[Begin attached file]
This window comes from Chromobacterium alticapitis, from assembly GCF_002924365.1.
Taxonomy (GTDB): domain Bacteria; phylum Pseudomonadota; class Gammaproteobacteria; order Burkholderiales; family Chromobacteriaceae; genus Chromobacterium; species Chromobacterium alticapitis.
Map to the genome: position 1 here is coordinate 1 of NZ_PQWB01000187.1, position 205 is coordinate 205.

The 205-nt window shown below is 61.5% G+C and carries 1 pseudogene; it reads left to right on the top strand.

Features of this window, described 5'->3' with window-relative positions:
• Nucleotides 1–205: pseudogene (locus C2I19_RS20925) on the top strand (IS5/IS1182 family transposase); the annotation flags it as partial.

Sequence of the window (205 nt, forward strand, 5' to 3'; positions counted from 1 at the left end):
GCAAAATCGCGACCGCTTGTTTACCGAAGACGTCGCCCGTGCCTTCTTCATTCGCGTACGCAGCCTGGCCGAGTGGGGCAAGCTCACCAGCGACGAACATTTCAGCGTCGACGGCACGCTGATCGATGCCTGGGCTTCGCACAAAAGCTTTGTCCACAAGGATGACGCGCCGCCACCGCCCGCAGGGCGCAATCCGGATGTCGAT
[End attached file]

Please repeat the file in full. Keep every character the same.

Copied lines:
This window comes from Chromobacterium alticapitis, from assembly GCF_002924365.1.
Taxonomy (GTDB): domain Bacteria; phylum Pseudomonadota; class Gammaproteobacteria; order Burkholderiales; family Chromobacteriaceae; genus Chromobacterium; species Chromobacterium alticapitis.
Map to the genome: position 1 here is coordinate 1 of NZ_PQWB01000187.1, position 205 is coordinate 205.

The 205-nt window shown below is 61.5% G+C and carries 1 pseudogene; it reads left to right on the top strand.

Features of this window, described 5'->3' with window-relative positions:
• Nucleotides 1–205: pseudogene (locus C2I19_RS20925) on the top strand (IS5/IS1182 family transposase); the annotation flags it as partial.

Sequence of the window (205 nt, forward strand, 5' to 3'; positions counted from 1 at the left end):
GCAAAATCGCGACCGCTTGTTTACCGAAGACGTCGCCCGTGCCTTCTTCATTCGCGTACGCAGCCTGGCCGAGTGGGGCAAGCTCACCAGCGACGAACATTTCAGCGTCGACGGCACGCTGATCGATGCCTGGGCTTCGCACAAAAGCTTTGTCCACAAGGATGACGCGCCGCCACCGCCCGCAGGGCGCAATCCGGATGTCGAT